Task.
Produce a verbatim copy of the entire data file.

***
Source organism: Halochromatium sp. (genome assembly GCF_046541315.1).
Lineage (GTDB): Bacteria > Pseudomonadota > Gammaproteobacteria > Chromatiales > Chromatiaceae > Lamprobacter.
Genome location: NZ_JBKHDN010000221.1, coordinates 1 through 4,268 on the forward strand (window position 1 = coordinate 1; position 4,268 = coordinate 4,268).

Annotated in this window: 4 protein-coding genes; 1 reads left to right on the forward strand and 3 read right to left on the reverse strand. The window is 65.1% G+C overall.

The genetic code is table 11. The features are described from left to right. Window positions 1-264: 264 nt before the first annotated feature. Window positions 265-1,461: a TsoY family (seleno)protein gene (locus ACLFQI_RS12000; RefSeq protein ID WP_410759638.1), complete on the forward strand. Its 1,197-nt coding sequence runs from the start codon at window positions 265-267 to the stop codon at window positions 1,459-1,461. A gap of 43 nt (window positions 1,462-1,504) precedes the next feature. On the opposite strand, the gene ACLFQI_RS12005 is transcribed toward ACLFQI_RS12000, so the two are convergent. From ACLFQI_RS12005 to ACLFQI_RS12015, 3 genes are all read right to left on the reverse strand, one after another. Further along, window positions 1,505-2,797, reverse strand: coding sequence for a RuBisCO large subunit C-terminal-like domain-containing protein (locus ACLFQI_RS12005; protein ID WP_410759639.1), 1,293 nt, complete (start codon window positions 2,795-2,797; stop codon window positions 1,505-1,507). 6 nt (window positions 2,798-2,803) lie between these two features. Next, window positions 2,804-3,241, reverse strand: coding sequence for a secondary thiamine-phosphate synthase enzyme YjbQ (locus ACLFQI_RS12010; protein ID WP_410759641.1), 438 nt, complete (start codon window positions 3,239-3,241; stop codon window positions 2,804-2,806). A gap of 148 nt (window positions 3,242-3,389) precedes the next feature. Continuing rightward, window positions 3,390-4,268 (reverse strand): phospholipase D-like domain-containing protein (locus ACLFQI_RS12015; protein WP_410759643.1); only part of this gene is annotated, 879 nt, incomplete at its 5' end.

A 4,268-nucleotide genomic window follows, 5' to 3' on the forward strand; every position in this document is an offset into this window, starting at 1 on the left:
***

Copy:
Source organism: Halochromatium sp. (genome assembly GCF_046541315.1).
Lineage (GTDB): Bacteria > Pseudomonadota > Gammaproteobacteria > Chromatiales > Chromatiaceae > Lamprobacter.
Genome location: NZ_JBKHDN010000221.1, coordinates 1 through 4,268 on the forward strand (window position 1 = coordinate 1; position 4,268 = coordinate 4,268).

Annotated in this window: 4 protein-coding genes; 1 reads left to right on the forward strand and 3 read right to left on the reverse strand. The window is 65.1% G+C overall.

The genetic code is table 11. The features are described from left to right. Window positions 1-264: 264 nt before the first annotated feature. Window positions 265-1,461: a TsoY family (seleno)protein gene (locus ACLFQI_RS12000; RefSeq protein ID WP_410759638.1), complete on the forward strand. Its 1,197-nt coding sequence runs from the start codon at window positions 265-267 to the stop codon at window positions 1,459-1,461. A gap of 43 nt (window positions 1,462-1,504) precedes the next feature. On the opposite strand, the gene ACLFQI_RS12005 is transcribed toward ACLFQI_RS12000, so the two are convergent. From ACLFQI_RS12005 to ACLFQI_RS12015, 3 genes are all read right to left on the reverse strand, one after another. Further along, window positions 1,505-2,797, reverse strand: coding sequence for a RuBisCO large subunit C-terminal-like domain-containing protein (locus ACLFQI_RS12005; protein ID WP_410759639.1), 1,293 nt, complete (start codon window positions 2,795-2,797; stop codon window positions 1,505-1,507). 6 nt (window positions 2,798-2,803) lie between these two features. Next, window positions 2,804-3,241, reverse strand: coding sequence for a secondary thiamine-phosphate synthase enzyme YjbQ (locus ACLFQI_RS12010; protein ID WP_410759641.1), 438 nt, complete (start codon window positions 3,239-3,241; stop codon window positions 2,804-2,806). A gap of 148 nt (window positions 3,242-3,389) precedes the next feature. Continuing rightward, window positions 3,390-4,268 (reverse strand): phospholipase D-like domain-containing protein (locus ACLFQI_RS12015; protein WP_410759643.1); only part of this gene is annotated, 879 nt, incomplete at its 5' end.

A 4,268-nucleotide genomic window follows, 5' to 3' on the forward strand; every position in this document is an offset into this window, starting at 1 on the left: